In these representations, the male robot has autonomy. They are originally trapped by rules or society, but then gain independence and autonomy through beating things to a pulp. In Watchmen, there is reference to Dr. Manhattan (conceivably one of the most dangerous weapons to walk the Earth). He is all-powerful, but it seems that only the removal of his humanity could permit such a thing to occur. In this removal of emotions, the male is strongly associated with technology and the destructive side of technology in particular. By characterizing the unknown as dangerous, it shows the unnatural potential for destruction that is inherent in the technology. By acting out through the medium of fiction, there is the possibility to work through some very human fears.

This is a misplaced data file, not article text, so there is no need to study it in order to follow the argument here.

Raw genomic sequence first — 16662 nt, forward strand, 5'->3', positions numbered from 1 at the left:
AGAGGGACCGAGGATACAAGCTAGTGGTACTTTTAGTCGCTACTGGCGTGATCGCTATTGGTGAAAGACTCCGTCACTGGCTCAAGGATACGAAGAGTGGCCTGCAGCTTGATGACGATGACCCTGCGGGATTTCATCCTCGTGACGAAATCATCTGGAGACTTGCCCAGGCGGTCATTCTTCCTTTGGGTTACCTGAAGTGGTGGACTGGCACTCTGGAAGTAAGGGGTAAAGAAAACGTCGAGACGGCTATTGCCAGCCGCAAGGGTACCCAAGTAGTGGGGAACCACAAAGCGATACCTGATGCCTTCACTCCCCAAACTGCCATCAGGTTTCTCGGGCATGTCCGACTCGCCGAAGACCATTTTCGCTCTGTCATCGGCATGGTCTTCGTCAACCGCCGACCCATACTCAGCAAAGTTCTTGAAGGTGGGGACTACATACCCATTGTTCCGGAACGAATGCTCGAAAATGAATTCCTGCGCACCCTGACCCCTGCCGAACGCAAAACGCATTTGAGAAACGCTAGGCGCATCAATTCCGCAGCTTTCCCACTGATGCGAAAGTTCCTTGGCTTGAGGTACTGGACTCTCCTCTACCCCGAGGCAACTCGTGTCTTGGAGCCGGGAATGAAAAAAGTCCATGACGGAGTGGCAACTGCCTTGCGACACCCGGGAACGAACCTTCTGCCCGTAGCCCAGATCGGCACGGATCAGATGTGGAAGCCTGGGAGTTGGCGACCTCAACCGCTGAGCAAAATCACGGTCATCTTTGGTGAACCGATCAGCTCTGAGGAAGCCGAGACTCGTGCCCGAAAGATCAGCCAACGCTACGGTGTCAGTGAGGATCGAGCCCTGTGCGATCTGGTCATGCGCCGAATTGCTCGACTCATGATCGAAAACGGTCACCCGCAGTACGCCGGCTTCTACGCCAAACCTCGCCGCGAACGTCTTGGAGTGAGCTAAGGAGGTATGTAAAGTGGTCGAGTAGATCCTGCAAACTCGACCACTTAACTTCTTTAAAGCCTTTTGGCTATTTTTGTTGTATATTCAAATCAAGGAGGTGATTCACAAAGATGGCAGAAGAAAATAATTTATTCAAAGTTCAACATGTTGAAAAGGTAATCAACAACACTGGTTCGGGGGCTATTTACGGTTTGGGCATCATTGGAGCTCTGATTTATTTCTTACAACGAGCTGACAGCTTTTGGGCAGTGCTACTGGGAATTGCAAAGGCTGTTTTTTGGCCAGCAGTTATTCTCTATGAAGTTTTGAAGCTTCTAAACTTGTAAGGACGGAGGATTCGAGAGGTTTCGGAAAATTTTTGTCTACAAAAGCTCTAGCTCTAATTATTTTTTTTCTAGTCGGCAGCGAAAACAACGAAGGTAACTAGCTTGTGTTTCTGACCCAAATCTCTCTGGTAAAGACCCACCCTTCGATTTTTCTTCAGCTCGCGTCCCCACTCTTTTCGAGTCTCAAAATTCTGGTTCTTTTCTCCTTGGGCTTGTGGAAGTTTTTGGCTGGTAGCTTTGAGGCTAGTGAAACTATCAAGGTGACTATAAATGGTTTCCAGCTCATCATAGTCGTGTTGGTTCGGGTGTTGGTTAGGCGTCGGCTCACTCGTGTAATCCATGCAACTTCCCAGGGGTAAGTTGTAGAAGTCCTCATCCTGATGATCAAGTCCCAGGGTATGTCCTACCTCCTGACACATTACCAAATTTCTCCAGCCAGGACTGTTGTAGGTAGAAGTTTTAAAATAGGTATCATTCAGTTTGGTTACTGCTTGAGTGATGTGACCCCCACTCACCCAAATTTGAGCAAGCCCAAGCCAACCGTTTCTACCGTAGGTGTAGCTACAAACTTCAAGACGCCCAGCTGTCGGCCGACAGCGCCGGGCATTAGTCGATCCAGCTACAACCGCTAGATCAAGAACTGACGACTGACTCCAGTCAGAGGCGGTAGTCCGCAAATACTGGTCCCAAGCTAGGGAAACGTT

The war-like nature of things an average person considers to be “technology” (this does not include household implements or makeup) is, therefore, the next logical point to consider. In connecting this argument back to discussions from class, we see that there are strong connections regarding the “naturalness” of technology as well. Technology is often seen as “unnatural” and the feminine as more “natural” with the connections to the Earth Goddess motif that was prevalent in the early stages of humanity. One online paper entitled “Male” Technology, Feminist Dystopias and the Promise of Cyberspace, criticizes this extreme genderizing of technology and the author mentions “Feminists have often assumed the role of opponent of technology, a role that seems to have developed out of the equation between women and nature prevalent in Western society” (Ruth Nestvold); I take this to mean that technology, by virtue of not being in the realm of the “feminine” it then becomes something “masculine”. However, it seems that such a dichotomy also allows for the shady realm of homosexuality. As such, there are often efforts to curb such things from being suggested, so there is the tendency to not always view technology as masculine.